By Carlo Versano
The issue of food waste has the distinction of being a massive sustainability problem, the solution to a worldwide humanitarian crisis, and a dilemma that is eminently fixable. As part of Cheddar's The Future of Food special report, we spoke to two companies at the opposite end of the spectrum ー one a huge multinational conglomerate, the other a Philadelphia-based start-up ー trying to innovate their way out of a $1 trillion problem.
Misfits Market is a meal delivery kit that ships "ugly" produce to your door for up to 50 percent less than what you'd pay at the grocery store.
CEO Abhi Ramesh conceived the idea after hearing the statistics about food waste in America: 100 billion pounds a year, or about 1.5 pounds per person per day, gets tossed, adding up to $1 trillion in waste.
"The numbers are staggering," he told Cheddar.
His idea? Buy up the ugly, misshapen, aesthetically unpleasant produce that isn't being sold on store shelves, and ship it to people's doorsteps. For $19 a week, Misfits will send you a box of veggies that will feed two people for a week; $34 a week will feed a family of four or five.
"We have these stringent beauty standards when it comes to food and produce," Ramesh said. But in most cases, just because a carrot is too fat or a pear is discolored, doesn't mean there is anything actually wrong with them.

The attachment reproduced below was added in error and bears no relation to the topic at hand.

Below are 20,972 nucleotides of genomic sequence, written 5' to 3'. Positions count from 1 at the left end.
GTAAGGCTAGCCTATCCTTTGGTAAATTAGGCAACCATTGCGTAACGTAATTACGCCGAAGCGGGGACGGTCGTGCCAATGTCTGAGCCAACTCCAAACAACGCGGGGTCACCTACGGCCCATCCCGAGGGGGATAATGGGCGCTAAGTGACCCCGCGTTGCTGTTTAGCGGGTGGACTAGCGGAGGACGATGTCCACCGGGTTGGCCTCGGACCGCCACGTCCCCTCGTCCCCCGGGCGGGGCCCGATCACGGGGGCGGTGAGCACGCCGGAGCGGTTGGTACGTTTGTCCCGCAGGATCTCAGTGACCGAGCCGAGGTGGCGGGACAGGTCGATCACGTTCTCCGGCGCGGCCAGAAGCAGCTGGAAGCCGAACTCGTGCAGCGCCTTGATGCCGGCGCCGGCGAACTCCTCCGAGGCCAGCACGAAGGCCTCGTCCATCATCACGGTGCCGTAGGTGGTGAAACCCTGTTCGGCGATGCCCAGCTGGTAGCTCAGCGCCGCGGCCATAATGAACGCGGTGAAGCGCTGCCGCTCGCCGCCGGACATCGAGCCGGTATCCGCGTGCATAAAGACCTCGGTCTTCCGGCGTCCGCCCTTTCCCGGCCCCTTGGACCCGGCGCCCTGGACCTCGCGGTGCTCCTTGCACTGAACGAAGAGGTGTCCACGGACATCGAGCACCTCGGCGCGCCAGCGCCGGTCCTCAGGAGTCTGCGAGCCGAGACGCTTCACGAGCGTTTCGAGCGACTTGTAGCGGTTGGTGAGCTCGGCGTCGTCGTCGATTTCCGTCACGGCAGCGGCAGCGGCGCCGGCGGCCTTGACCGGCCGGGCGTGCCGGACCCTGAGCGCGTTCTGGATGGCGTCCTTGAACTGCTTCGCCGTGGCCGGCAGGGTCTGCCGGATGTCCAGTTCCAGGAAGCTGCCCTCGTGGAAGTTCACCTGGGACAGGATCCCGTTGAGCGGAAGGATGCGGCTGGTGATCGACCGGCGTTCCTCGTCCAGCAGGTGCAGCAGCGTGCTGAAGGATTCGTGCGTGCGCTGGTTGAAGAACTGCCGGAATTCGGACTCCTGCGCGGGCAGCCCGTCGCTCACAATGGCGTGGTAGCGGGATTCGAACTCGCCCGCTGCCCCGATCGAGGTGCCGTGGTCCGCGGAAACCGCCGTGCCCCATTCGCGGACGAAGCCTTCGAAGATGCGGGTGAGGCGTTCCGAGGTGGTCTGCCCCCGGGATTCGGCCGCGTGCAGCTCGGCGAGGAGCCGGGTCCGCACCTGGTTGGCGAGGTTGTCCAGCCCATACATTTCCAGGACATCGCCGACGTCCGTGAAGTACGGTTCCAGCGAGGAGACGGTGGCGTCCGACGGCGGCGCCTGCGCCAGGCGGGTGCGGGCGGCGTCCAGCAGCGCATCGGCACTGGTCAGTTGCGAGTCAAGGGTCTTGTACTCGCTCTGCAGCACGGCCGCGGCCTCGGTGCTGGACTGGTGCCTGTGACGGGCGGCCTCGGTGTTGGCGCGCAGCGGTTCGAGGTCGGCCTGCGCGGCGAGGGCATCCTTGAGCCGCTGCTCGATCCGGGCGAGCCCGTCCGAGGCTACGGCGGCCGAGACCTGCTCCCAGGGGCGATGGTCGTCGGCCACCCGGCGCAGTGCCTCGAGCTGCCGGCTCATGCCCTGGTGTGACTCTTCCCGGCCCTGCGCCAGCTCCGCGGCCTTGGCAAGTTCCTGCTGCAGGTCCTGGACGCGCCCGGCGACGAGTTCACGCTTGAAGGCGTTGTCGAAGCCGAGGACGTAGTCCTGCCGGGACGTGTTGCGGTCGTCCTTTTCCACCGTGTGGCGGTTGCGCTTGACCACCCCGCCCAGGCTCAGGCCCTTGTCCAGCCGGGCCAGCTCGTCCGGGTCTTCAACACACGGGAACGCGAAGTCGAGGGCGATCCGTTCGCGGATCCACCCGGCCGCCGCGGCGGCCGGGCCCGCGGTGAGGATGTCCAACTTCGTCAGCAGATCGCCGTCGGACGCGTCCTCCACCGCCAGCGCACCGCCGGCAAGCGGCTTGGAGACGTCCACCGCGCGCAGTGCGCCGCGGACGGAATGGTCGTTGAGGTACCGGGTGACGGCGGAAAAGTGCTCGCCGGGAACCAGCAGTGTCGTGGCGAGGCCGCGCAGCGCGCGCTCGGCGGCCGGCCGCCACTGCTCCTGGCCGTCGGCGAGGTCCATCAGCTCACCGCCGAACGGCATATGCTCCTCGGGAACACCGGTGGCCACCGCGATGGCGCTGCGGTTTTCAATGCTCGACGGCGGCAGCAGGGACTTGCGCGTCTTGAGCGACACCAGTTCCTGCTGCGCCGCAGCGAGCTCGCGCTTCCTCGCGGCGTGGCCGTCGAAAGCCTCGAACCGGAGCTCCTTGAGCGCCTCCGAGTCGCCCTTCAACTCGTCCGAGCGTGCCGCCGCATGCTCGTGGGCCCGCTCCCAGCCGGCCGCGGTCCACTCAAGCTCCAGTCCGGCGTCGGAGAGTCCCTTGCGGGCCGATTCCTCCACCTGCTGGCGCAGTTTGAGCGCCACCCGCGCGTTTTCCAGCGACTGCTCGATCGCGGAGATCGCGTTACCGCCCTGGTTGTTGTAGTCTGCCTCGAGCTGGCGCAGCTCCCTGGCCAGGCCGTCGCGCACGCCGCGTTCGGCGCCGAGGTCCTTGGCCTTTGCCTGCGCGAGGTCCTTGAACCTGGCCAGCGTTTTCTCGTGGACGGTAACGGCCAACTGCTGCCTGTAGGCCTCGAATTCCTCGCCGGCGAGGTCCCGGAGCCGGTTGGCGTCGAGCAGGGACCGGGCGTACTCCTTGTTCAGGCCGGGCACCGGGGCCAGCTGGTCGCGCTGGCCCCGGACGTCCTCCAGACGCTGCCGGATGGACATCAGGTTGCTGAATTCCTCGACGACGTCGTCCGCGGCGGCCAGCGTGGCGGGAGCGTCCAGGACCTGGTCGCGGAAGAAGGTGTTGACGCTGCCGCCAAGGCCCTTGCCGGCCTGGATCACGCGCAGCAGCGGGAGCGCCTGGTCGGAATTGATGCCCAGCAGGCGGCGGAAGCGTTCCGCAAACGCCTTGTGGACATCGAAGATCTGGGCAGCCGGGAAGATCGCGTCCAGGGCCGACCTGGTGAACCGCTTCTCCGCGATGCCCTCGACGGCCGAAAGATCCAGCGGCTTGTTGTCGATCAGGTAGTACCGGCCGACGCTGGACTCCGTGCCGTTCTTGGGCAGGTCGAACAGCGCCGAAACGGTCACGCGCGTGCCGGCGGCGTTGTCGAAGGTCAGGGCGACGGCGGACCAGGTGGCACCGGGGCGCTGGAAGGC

Misfits Market leverages social media ー what's most Instagrammable than a really weird looking squash? ー to spread its message around in shareable bits, and uses biodegradable packaging to ship its boxes (right now only in the Northeast, but soon to expand, Ramesh said).
Decreasing our personal food waste is "probably the most important thing that we as consumers, day-to-day, can do," Ramesh said.
At scale, the issue is more complex. That's why Anheuser-Busch InBev ($BUD), the world's largest brewer, sought help from the outside when it launched its 100+ Accelerator earlier this year to help it become more sustainable in four areas: water use, agricultural technology, packaging, and renewable energy.
Maisie Devine, the accelerator's director, told Cheddar that AB Inbev considers issues of environmental impact as core to its business, but that it wanted to solicit ideas from outside the company to help it come up with actionable plans to achieve its 2025 sustainability goals.
"Sustainability is our business," she said. "Collective action here is key."
The company chose 21 ideas from a pool of over 600 applications, all tied to the four sectors it identified as critical to its business. Those ideas include ways to turn the byproducts of the brewing process, like grain and yeast, into plant-based proteins and baking flour, and at least one concept to make its packaging edible.
Whether or not we're eating our beer cans in the immediate future, the commitment to tackling waste in the food industry is coming from both the top level, at companies like AB Inbev, and from upstart disruptors, like Misfits Market. It signals a new reality: future food businesses need a sustainability roadmap.
For full interview click here.